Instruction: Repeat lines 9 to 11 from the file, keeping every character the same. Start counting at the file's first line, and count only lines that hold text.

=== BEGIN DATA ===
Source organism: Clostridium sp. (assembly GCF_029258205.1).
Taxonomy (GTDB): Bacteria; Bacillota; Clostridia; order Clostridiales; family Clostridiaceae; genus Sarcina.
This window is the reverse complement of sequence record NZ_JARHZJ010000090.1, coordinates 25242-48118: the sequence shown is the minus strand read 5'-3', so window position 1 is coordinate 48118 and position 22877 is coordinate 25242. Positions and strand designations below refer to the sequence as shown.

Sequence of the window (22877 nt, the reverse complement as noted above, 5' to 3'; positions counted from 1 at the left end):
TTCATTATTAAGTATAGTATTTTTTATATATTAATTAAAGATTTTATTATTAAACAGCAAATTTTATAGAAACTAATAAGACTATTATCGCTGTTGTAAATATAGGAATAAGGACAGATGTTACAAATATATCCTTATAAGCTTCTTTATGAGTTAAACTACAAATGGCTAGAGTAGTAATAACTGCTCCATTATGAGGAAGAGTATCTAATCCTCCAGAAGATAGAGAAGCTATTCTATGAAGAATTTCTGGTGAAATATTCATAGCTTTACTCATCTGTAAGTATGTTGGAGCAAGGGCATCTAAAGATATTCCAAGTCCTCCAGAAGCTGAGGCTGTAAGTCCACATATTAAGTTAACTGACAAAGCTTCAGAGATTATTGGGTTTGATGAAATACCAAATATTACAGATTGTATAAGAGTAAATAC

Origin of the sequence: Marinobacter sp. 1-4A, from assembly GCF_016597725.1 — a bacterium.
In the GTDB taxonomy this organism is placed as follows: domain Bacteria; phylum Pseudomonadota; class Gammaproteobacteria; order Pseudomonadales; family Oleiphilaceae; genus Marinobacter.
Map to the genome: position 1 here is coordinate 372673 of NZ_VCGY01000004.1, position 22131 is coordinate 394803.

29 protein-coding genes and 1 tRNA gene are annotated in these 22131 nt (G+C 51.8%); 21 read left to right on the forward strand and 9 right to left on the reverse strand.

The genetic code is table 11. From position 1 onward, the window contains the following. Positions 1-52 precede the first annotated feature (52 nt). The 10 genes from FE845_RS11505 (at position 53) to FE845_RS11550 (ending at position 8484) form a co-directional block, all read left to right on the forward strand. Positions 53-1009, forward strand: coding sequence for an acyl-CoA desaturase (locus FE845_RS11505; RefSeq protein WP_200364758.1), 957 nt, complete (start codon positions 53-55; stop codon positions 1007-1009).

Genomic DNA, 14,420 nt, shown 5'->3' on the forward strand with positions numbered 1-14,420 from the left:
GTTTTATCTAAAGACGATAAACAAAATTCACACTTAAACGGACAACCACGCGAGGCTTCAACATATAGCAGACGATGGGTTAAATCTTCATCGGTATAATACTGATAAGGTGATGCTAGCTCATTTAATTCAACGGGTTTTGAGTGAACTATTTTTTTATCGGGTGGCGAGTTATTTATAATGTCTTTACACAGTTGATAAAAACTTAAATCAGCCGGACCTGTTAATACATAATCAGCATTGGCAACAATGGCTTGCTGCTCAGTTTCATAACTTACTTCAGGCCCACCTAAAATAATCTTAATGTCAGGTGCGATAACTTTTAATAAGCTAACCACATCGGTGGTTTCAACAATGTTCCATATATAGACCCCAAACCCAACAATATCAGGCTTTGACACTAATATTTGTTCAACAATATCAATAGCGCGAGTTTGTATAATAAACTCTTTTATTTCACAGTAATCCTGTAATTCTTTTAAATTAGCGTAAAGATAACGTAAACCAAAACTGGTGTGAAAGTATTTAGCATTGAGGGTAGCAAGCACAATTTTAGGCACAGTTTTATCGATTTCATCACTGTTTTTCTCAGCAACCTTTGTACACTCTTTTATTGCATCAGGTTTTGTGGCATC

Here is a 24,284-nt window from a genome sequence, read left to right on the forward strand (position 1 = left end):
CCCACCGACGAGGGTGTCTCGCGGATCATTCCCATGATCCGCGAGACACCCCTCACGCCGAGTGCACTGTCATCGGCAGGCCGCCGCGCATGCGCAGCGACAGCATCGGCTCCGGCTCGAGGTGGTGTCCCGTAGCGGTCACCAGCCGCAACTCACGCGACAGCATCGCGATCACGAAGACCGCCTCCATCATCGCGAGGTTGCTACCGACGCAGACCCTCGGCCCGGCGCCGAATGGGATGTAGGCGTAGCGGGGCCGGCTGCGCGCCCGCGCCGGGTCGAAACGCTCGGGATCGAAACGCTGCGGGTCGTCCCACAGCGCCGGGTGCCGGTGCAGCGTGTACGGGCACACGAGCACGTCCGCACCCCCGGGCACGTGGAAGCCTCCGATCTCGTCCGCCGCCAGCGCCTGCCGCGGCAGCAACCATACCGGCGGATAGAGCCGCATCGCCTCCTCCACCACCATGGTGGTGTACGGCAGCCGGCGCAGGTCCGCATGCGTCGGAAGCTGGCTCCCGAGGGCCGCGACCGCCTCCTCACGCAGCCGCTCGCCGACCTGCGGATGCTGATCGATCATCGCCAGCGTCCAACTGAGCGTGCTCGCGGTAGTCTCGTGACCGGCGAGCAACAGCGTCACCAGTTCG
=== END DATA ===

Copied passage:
29 protein-coding genes and 1 tRNA gene are annotated in these 22131 nt (G+C 51.8%); 21 read left to right on the forward strand and 9 right to left on the reverse strand.

The genetic code is table 11. From position 1 onward, the window contains the following. Positions 1-52 precede the first annotated feature (52 nt). The 10 genes from FE845_RS11505 (at position 53) to FE845_RS11550 (ending at position 8484) form a co-directional block, all read left to right on the forward strand. Positions 53-1009, forward strand: coding sequence for an acyl-CoA desaturase (locus FE845_RS11505; RefSeq protein WP_200364758.1), 957 nt, complete (start codon positions 53-55; stop codon positions 1007-1009).

Genomic DNA, 14,420 nt, shown 5'->3' on the forward strand with positions numbered 1-14,420 from the left: